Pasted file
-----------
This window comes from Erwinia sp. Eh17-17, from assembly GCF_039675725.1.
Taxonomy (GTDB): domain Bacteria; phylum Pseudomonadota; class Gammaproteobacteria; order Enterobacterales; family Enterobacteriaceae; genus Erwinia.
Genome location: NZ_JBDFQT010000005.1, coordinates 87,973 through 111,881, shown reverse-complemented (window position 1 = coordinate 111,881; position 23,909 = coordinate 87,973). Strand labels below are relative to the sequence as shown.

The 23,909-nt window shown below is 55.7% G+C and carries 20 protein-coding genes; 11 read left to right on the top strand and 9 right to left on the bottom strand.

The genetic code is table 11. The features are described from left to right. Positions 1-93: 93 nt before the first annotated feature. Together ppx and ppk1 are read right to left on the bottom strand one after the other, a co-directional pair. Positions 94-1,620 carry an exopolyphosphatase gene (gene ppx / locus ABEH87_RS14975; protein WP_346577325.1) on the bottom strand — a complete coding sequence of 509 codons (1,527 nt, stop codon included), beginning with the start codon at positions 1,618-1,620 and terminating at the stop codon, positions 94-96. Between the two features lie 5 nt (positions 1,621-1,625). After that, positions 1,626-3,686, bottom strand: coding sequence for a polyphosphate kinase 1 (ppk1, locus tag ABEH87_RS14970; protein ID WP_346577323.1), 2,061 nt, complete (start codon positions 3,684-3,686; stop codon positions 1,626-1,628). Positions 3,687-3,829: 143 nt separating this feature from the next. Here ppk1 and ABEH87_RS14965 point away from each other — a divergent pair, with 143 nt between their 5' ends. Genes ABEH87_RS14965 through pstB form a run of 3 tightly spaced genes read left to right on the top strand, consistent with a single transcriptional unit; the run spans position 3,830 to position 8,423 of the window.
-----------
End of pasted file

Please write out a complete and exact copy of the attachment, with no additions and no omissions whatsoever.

This window comes from Erwinia sp. Eh17-17, from assembly GCF_039675725.1.
Taxonomy (GTDB): domain Bacteria; phylum Pseudomonadota; class Gammaproteobacteria; order Enterobacterales; family Enterobacteriaceae; genus Erwinia.
Genome location: NZ_JBDFQT010000005.1, coordinates 87,973 through 111,881, shown reverse-complemented (window position 1 = coordinate 111,881; position 23,909 = coordinate 87,973). Strand labels below are relative to the sequence as shown.

The 23,909-nt window shown below is 55.7% G+C and carries 20 protein-coding genes; 11 read left to right on the top strand and 9 right to left on the bottom strand.

The genetic code is table 11. The features are described from left to right. Positions 1-93: 93 nt before the first annotated feature. Together ppx and ppk1 are read right to left on the bottom strand one after the other, a co-directional pair. Positions 94-1,620 carry an exopolyphosphatase gene (gene ppx / locus ABEH87_RS14975; protein WP_346577325.1) on the bottom strand — a complete coding sequence of 509 codons (1,527 nt, stop codon included), beginning with the start codon at positions 1,618-1,620 and terminating at the stop codon, positions 94-96. Between the two features lie 5 nt (positions 1,621-1,625). After that, positions 1,626-3,686, bottom strand: coding sequence for a polyphosphate kinase 1 (ppk1, locus tag ABEH87_RS14970; protein ID WP_346577323.1), 2,061 nt, complete (start codon positions 3,684-3,686; stop codon positions 1,626-1,628). Positions 3,687-3,829: 143 nt separating this feature from the next. Here ppk1 and ABEH87_RS14965 point away from each other — a divergent pair, with 143 nt between their 5' ends. Genes ABEH87_RS14965 through pstB form a run of 3 tightly spaced genes read left to right on the top strand, consistent with a single transcriptional unit; the run spans position 3,830 to position 8,423 of the window.